On Oct. 11, Gary Byrne, president of the Community Foundation of San Benito County, found himself searching for a light—one that could only be found by walking out through a rainbow-colored door.
“I didn’t know what to expect,” Byrne said of the National Coming Out Day celebration at Pajaro Valley High School in Watsonville he attended. The day was founded in 1988 and is celebrated on Oct.11 to mark the anniversary of the second major march on Washington for lesbian and gay rights, which took place 1987.
Byrne said that a student-made tunnel, attached to a rainbow colored door—representing the coming out process of the LGBTQIA (lesbian, gay, bisexual, transgender, queer, intersex, and asexual) community—was the focal point during Pajaro Valley’s lunch hour event. Watsonville Mayor Jimmy Dutra, faculty, staff and students of PVHS were all present. Byrne said approximately 800 people were gathered.
The turnout to support those who chose to come out on that day surprised Byrne.
“I thought maybe 30 kids would show up,” he said.
“The whole idea was if you were a kid and wanted to come out, you were welcome to,” Byrne explained. “But if you’re not gay, and you wanted to be supportive, you announced yourself and came through the door, too. So I did that, and some of the teachers did that.”
Byrne was so moved by the experience that he is in the process of bringing the Community Foundation, San Benito High School and Hollister’s Esperanza Center together to mark National Coming Out Day at SBHS in 2022.
“We’re hoping we’ll be able to bring it to our high school and that they are open to it,” he said.
BenitoLink reached out multiple times to Rebecca Conklin, the activity director of SBHS’s Gay-Straight Allliances Club, but did not receive a response.
The Esperanza Center, which is dedicated to supporting people ages 14-21, was made possible through a partnership between Community Solutions, San Benito County Health and Human Services and Behavioral Health. The center is a multi-purpose location which also provides services and support for LGBTQIA youth with its San Benito + group. Led by peer mentors, San Benito + members are 14-25 years old.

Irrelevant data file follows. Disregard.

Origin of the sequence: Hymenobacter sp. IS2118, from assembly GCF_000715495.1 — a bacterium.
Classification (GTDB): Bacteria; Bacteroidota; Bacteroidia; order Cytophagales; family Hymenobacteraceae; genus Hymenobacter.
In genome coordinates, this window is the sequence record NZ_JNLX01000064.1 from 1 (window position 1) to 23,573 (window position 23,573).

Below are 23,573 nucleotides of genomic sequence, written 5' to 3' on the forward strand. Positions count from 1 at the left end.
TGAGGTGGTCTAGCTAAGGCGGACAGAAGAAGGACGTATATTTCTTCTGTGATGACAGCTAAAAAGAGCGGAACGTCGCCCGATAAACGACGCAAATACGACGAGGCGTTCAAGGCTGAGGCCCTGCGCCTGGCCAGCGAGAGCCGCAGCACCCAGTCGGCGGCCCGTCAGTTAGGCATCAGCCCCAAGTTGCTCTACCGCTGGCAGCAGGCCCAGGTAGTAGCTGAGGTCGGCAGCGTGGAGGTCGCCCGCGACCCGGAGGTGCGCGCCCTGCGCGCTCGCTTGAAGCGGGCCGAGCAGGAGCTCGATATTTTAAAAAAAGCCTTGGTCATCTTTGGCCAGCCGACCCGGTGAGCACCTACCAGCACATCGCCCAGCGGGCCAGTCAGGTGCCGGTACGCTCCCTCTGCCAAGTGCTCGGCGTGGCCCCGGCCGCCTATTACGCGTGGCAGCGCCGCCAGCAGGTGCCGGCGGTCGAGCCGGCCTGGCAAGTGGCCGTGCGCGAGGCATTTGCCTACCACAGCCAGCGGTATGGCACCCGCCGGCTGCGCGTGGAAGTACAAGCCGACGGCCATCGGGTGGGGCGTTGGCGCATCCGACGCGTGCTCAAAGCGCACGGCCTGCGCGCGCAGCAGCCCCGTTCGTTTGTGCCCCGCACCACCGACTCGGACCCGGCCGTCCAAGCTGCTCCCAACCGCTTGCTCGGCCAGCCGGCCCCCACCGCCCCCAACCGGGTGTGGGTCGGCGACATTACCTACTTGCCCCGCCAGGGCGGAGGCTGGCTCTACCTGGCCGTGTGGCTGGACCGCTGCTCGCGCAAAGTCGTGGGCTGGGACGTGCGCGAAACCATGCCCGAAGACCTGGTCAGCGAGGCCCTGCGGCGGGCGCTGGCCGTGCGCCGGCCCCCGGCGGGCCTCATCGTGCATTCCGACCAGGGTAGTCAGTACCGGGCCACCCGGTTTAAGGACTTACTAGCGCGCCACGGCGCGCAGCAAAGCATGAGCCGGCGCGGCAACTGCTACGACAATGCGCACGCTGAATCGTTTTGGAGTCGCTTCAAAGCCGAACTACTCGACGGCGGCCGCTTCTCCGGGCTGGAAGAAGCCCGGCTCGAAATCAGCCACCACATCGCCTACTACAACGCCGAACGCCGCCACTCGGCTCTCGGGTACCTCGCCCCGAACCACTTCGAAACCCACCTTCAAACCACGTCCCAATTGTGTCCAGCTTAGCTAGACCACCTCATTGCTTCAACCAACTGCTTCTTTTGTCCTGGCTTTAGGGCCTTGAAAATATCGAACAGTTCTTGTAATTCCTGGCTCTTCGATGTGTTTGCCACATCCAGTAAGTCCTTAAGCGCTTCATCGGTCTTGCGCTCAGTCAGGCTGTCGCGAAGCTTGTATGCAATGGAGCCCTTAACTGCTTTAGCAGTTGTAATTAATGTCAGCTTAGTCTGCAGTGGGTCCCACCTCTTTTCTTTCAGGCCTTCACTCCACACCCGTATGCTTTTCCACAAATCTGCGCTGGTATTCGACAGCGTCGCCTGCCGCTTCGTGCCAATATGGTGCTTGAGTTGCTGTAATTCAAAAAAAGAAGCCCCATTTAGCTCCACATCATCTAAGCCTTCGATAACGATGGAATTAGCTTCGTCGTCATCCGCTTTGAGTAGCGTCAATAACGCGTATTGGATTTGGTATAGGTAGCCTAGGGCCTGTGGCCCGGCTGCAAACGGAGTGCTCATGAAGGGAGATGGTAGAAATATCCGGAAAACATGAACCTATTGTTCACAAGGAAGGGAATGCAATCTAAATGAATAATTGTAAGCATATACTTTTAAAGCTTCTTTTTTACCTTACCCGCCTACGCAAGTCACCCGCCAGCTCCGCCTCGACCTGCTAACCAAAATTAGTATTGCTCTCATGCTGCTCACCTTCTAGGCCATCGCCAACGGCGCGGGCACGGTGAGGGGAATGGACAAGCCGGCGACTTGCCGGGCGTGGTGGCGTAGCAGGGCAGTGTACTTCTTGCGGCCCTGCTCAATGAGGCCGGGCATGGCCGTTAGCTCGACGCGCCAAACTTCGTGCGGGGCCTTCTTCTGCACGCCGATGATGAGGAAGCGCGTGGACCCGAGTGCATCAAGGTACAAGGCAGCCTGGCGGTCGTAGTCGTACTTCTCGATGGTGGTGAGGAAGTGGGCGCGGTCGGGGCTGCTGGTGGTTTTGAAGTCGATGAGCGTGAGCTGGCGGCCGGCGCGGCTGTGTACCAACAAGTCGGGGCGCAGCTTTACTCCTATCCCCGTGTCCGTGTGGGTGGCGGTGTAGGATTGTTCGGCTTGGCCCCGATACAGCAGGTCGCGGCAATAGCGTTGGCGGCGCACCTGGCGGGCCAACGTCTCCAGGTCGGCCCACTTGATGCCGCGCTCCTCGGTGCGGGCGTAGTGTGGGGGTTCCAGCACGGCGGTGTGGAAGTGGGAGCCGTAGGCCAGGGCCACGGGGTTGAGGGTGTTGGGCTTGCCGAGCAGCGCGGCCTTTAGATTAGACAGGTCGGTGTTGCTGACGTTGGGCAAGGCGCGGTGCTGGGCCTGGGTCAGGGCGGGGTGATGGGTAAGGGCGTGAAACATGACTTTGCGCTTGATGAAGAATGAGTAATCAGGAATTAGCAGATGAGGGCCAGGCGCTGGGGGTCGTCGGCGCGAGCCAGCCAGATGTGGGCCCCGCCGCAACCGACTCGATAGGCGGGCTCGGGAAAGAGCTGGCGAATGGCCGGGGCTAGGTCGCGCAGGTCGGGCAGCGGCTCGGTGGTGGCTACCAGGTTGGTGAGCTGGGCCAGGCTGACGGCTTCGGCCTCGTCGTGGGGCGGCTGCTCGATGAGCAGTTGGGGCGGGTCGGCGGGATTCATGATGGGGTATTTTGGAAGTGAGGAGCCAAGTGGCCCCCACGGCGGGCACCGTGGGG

Gutierrez said he regrets not doing something this year for National Coming Out Day, despite the uncertainty of COVID-19.
“It sounds really good,” he said. “I would love to be able to work with Gary and start planning. I think something like that would be a great success here, too.”
San Benito + holds events throughout the year—such as their annual Pride celebration in June. “We had just over 200 participants this year,” Gutierrez said. The group also recently held a Bob Ross Paint Night, where canvases and supplies were provided, as well as snacks and drinks.
“We’re also doing a pumpkin decorating event on the weekend of Halloween and are participating in the Hollister Recreation Trick or Treat Street,” he added.
While members of San Benito + have use of the entire Esperanza Center, they also have a dedicated space on the second floor.
“It’s equipped with a conference table that’s big enough for their art kits, and they have couches where they can lounge around, and chairs,” Gutierrez said. “It’s a pretty good space. We offer services on Fridays between 3 p.m. and 7 p.m. and Saturdays from 12 p.m. to 4 p.m. We have video games, we have a pool table. We have a TV with DVDs, a cool little hangout section. We have a bunch of art supplies, and we’re constantly doing little different activities with the youth.”
Peer mentors are trained to be aware of mental health issues that may arise among the group’s participants, “anything that may be possibly triggered or exacerbated by them coming to grips with their own sexuality, or their family’s reactions to their coming out,” Gutierrez said. “We link the youth to resources, whether it be back to behavioral health or maybe some therapy sessions, or to other local community partners that may offer additional resources.” San Benito + was created in collaboration with SBHS’s Gay Straight Alliance Club about 10 years ago, Gutierrez said.
The Behavioral Health Department realized this was an overlooked group and they wanted to make sure they dealt with any mental health issues that arose, he said.
Students in the Gay Straight Alliance Club at that time became involved with San Benito +, and many became the first peer mentors of the group. Gutierrez said that San Benito + still communicates with the county’s school districts when they hold large events. “We also post a lot on our social media,” he added. “We are on Facebook and Instagram, which is where we’re most active and have the most engagement.”
Aislinn Barnes, last year’s SBHS Gay Straight Alliance president, said the club provided another safe space for youth who did not have support at home or among their peers.
“It helped me form a community and become more confident in who I am, in a town that doesn’t always foster acceptance and confidence,” she said. “We watched documentaries, had group discussions, and just hung out; a group of people who had one thing in common found a home within each other.”
With such local support groups already in existence, Byrne feels that San Benito County residents are ready to further that support.
“The Community Foundation will get a door built and get the kids to color it, and can work with the San Benito County Arts Council as their project.”
Byrne’s experience at Pajaro Valley’s National Coming Out Day celebration was one he won’t forget, and he wants to share this experience with this community.
“The kids, the cheerleaders, football players, the teachers—everybody—were very supportive,” he said. “It was very touching.”
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